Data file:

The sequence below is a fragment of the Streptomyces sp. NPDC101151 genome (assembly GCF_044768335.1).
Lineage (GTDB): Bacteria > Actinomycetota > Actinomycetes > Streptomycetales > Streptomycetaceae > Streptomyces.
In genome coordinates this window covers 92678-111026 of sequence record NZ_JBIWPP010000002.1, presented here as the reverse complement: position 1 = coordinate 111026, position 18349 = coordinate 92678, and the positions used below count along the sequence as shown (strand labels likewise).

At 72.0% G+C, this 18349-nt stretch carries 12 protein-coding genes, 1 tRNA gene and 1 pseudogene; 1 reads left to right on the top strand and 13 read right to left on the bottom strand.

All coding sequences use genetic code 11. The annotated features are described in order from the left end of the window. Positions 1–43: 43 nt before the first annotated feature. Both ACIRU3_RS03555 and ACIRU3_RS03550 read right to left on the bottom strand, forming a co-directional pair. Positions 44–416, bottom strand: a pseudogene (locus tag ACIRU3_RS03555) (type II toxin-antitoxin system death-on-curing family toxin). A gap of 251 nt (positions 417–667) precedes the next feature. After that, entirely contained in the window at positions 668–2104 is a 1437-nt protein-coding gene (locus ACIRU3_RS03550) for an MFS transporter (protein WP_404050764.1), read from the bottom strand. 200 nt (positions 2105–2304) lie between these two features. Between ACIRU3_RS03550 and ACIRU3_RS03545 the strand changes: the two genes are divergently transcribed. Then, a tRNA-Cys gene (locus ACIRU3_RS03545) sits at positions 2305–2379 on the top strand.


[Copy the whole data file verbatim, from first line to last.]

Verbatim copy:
The sequence below is a fragment of the Streptomyces sp. NPDC101151 genome (assembly GCF_044768335.1).
Lineage (GTDB): Bacteria > Actinomycetota > Actinomycetes > Streptomycetales > Streptomycetaceae > Streptomyces.
In genome coordinates this window covers 92678-111026 of sequence record NZ_JBIWPP010000002.1, presented here as the reverse complement: position 1 = coordinate 111026, position 18349 = coordinate 92678, and the positions used below count along the sequence as shown (strand labels likewise).

At 72.0% G+C, this 18349-nt stretch carries 12 protein-coding genes, 1 tRNA gene and 1 pseudogene; 1 reads left to right on the top strand and 13 read right to left on the bottom strand.

All coding sequences use genetic code 11. The annotated features are described in order from the left end of the window. Positions 1–43: 43 nt before the first annotated feature. Both ACIRU3_RS03555 and ACIRU3_RS03550 read right to left on the bottom strand, forming a co-directional pair. Positions 44–416, bottom strand: a pseudogene (locus tag ACIRU3_RS03555) (type II toxin-antitoxin system death-on-curing family toxin). A gap of 251 nt (positions 417–667) precedes the next feature. After that, entirely contained in the window at positions 668–2104 is a 1437-nt protein-coding gene (locus ACIRU3_RS03550) for an MFS transporter (protein WP_404050764.1), read from the bottom strand. 200 nt (positions 2105–2304) lie between these two features. Between ACIRU3_RS03550 and ACIRU3_RS03545 the strand changes: the two genes are divergently transcribed. Then, a tRNA-Cys gene (locus ACIRU3_RS03545) sits at positions 2305–2379 on the top strand.